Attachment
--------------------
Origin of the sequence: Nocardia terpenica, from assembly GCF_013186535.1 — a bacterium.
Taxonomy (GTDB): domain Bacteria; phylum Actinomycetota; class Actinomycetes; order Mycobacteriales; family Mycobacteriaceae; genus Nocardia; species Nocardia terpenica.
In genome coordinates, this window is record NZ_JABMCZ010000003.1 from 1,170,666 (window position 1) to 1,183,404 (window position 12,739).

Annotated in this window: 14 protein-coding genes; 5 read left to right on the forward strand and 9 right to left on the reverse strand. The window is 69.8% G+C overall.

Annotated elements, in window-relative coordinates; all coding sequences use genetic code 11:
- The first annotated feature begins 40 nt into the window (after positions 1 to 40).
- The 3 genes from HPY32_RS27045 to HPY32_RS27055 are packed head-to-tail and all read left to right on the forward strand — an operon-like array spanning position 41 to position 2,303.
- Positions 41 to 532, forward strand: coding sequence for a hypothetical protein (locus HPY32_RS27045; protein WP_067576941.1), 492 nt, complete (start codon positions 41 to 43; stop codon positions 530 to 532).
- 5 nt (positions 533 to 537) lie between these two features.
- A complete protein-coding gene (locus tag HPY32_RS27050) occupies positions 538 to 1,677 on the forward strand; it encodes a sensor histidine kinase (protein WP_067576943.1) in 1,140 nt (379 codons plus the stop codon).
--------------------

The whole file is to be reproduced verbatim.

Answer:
Origin of the sequence: Nocardia terpenica, from assembly GCF_013186535.1 — a bacterium.
Taxonomy (GTDB): domain Bacteria; phylum Actinomycetota; class Actinomycetes; order Mycobacteriales; family Mycobacteriaceae; genus Nocardia; species Nocardia terpenica.
In genome coordinates, this window is record NZ_JABMCZ010000003.1 from 1,170,666 (window position 1) to 1,183,404 (window position 12,739).

Annotated in this window: 14 protein-coding genes; 5 read left to right on the forward strand and 9 right to left on the reverse strand. The window is 69.8% G+C overall.

Annotated elements, in window-relative coordinates; all coding sequences use genetic code 11:
- The first annotated feature begins 40 nt into the window (after positions 1 to 40).
- The 3 genes from HPY32_RS27045 to HPY32_RS27055 are packed head-to-tail and all read left to right on the forward strand — an operon-like array spanning position 41 to position 2,303.
- Positions 41 to 532, forward strand: coding sequence for a hypothetical protein (locus HPY32_RS27045; protein WP_067576941.1), 492 nt, complete (start codon positions 41 to 43; stop codon positions 530 to 532).
- 5 nt (positions 533 to 537) lie between these two features.
- A complete protein-coding gene (locus tag HPY32_RS27050) occupies positions 538 to 1,677 on the forward strand; it encodes a sensor histidine kinase (protein WP_067576943.1) in 1,140 nt (379 codons plus the stop codon).